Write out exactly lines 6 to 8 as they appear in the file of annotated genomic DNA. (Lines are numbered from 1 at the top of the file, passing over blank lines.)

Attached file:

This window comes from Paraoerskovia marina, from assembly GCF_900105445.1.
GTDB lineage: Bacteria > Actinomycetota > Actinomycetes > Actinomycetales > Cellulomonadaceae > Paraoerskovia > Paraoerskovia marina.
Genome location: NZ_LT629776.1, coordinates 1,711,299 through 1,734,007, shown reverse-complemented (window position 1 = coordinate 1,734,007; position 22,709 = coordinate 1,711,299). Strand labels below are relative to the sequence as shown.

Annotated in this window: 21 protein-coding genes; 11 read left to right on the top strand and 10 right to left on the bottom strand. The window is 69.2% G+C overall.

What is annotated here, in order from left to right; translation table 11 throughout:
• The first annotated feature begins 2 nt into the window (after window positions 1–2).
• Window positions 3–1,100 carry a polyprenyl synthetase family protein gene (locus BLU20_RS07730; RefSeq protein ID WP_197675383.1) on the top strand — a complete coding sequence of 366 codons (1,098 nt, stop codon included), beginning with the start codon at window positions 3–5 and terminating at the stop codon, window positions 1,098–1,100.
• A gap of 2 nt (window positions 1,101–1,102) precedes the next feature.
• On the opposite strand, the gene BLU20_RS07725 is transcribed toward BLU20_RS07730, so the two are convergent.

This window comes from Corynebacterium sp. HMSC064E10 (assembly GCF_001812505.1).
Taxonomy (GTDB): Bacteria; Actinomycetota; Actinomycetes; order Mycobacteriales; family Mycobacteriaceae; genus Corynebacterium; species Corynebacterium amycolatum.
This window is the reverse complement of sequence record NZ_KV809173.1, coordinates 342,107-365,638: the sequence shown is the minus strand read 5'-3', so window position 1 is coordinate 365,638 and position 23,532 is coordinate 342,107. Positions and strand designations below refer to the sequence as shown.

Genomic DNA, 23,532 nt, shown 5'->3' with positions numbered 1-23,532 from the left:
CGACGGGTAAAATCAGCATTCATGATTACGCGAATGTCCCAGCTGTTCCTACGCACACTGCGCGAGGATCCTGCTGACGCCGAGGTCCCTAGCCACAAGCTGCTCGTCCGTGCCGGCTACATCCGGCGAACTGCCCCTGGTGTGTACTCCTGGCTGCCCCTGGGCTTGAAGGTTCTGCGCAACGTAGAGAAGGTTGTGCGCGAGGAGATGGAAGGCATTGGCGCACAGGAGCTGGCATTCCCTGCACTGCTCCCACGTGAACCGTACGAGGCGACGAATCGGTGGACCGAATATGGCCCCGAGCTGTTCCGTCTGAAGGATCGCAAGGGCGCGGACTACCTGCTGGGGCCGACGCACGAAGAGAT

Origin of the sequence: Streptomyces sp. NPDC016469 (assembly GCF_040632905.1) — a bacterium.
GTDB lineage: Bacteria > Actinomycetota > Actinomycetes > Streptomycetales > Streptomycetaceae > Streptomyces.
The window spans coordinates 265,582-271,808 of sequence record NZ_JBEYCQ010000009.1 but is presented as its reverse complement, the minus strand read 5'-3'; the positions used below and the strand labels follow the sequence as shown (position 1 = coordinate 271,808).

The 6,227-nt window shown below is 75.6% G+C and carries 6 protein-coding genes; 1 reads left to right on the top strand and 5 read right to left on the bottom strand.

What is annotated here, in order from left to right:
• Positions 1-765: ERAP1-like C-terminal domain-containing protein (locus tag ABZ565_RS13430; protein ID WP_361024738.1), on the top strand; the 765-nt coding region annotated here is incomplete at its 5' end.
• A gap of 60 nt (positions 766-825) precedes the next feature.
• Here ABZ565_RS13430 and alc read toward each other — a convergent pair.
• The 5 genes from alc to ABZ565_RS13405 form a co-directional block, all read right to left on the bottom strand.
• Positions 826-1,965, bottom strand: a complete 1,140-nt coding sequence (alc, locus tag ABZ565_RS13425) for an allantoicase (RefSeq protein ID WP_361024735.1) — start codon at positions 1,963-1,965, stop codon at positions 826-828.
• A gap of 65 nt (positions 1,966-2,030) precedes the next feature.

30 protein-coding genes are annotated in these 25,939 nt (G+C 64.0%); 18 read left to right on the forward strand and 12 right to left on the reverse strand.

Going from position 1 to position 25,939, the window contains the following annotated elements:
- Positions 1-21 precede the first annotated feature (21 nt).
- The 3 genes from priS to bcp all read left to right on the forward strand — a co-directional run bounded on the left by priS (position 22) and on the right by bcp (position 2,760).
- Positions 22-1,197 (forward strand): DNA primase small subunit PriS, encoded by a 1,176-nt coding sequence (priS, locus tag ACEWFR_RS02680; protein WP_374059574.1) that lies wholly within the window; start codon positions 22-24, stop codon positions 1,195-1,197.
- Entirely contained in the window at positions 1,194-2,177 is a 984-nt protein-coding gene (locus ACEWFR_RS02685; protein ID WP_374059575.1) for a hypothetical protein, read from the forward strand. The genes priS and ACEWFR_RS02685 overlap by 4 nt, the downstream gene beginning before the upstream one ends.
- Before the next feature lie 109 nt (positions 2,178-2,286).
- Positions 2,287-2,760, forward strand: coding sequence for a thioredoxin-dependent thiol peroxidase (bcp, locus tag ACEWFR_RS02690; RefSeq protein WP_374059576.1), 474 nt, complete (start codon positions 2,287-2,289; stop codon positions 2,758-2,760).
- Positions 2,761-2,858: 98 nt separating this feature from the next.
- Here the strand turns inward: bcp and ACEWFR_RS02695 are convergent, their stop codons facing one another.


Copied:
• The first annotated feature begins 2 nt into the window (after window positions 1–2).
• Window positions 3–1,100 carry a polyprenyl synthetase family protein gene (locus BLU20_RS07730; RefSeq protein ID WP_197675383.1) on the top strand — a complete coding sequence of 366 codons (1,098 nt, stop codon included), beginning with the start codon at window positions 3–5 and terminating at the stop codon, window positions 1,098–1,100.
• A gap of 2 nt (window positions 1,101–1,102) precedes the next feature.